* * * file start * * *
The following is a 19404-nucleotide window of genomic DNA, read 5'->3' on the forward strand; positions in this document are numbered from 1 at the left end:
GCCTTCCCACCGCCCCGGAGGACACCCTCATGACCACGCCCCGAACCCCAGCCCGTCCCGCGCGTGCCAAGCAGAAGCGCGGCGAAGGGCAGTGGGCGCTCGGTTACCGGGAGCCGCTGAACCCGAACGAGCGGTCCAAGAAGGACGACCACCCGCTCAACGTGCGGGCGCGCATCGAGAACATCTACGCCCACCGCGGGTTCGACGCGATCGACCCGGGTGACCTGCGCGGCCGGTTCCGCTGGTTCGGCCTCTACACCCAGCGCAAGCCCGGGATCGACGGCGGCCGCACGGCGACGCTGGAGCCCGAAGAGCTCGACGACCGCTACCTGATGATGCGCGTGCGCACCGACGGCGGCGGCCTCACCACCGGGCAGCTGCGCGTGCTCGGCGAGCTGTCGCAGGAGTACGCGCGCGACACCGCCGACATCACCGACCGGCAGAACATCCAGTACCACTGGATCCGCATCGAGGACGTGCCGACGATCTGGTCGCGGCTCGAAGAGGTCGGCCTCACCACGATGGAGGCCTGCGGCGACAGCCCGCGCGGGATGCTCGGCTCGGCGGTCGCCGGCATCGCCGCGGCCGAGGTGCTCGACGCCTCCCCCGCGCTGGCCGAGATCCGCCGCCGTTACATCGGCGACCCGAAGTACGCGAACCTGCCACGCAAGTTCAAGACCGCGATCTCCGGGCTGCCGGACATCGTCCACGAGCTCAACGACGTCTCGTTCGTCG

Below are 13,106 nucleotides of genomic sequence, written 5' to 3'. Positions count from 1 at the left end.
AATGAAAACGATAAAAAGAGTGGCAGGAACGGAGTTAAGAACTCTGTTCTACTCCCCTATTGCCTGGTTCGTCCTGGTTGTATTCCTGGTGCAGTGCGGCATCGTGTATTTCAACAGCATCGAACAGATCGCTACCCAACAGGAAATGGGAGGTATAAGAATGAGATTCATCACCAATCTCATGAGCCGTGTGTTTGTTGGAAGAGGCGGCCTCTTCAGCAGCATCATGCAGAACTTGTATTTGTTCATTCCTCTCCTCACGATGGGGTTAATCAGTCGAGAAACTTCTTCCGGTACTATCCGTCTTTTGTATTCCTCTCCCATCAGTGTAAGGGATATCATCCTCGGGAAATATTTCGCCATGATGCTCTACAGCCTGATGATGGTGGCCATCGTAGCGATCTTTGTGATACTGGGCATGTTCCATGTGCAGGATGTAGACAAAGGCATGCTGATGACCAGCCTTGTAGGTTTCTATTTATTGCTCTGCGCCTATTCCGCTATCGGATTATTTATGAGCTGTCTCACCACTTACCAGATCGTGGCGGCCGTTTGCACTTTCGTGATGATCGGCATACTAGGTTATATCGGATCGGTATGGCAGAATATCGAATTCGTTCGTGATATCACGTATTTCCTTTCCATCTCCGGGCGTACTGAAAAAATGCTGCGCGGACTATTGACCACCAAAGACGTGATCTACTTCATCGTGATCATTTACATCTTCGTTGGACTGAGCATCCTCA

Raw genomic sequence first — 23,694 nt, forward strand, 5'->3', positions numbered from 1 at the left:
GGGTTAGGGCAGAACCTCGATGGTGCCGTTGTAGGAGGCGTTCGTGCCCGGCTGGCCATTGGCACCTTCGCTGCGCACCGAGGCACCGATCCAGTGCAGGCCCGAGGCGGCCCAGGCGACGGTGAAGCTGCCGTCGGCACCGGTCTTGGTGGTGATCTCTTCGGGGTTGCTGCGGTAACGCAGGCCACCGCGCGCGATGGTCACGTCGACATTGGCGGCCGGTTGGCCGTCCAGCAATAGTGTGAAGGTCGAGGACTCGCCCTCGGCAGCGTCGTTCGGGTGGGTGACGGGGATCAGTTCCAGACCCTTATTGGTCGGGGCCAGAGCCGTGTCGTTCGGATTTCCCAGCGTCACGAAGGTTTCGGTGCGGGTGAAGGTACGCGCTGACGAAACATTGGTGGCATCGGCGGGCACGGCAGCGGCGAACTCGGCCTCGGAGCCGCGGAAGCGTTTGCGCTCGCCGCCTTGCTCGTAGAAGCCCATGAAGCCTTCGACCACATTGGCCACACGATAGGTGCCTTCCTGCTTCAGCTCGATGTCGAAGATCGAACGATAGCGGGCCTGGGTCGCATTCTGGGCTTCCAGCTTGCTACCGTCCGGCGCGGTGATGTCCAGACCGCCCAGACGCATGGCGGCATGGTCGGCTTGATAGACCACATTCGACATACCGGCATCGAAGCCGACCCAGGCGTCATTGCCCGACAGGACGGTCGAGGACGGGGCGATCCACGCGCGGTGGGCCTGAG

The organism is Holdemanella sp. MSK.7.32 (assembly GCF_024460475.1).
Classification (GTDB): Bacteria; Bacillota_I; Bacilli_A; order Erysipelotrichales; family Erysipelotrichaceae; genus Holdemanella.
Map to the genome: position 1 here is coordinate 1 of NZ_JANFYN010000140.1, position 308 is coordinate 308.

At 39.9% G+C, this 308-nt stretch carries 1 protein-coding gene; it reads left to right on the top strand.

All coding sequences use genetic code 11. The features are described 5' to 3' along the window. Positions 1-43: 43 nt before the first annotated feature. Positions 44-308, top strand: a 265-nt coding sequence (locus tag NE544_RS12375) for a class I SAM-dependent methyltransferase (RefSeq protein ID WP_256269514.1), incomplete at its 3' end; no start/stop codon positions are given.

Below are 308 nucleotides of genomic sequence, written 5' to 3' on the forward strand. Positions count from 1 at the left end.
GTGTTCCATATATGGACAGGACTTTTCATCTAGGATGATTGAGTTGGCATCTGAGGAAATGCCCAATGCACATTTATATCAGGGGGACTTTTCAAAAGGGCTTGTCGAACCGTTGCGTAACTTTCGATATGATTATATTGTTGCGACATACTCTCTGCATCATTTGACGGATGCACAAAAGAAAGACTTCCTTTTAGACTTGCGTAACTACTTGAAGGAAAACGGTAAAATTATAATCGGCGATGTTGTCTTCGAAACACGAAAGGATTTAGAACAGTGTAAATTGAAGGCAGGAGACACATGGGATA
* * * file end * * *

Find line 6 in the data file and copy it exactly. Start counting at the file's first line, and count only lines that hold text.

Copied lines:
GGGTTAGGGCAGAACCTCGATGGTGCCGTTGTAGGAGGCGTTCGTGCCCGGCTGGCCATTGGCACCTTCGCTGCGCACCGAGGCACCGATCCAGTGCAGGCCCGAGGCGGCCCAGGCGACGGTGAAGCTGCCGTCGGCACCGGTCTTGGTGGTGATCTCTTCGGGGTTGCTGCGGTAACGCAGGCCACCGCGCGCGATGGTCACGTCGACATTGGCGGCCGGTTGGCCGTCCAGCAATAGTGTGAAGGTCGAGGACTCGCCCTCGGCAGCGTCGTTCGGGTGGGTGACGGGGATCAGTTCCAGACCCTTATTGGTCGGGGCCAGAGCCGTGTCGTTCGGATTTCCCAGCGTCACGAAGGTTTCGGTGCGGGTGAAGGTACGCGCTGACGAAACATTGGTGGCATCGGCGGGCACGGCAGCGGCGAACTCGGCCTCGGAGCCGCGGAAGCGTTTGCGCTCGCCGCCTTGCTCGTAGAAGCCCATGAAGCCTTCGACCACATTGGCCACACGATAGGTGCCTTCCTGCTTCAGCTCGATGTCGAAGATCGAACGATAGCGGGCCTGGGTCGCATTCTGGGCTTCCAGCTTGCTACCGTCCGGCGCGGTGATGTCCAGACCGCCCAGACGCATGGCGGCATGGTCGGCTTGATAGACCACATTCGACATACCGGCATCGAAGCCGACCCAGGCGTCATTGCCCGACAGGACGGTCGAGGACGGGGCGATCCACGCGCGGTGGGCCTGAG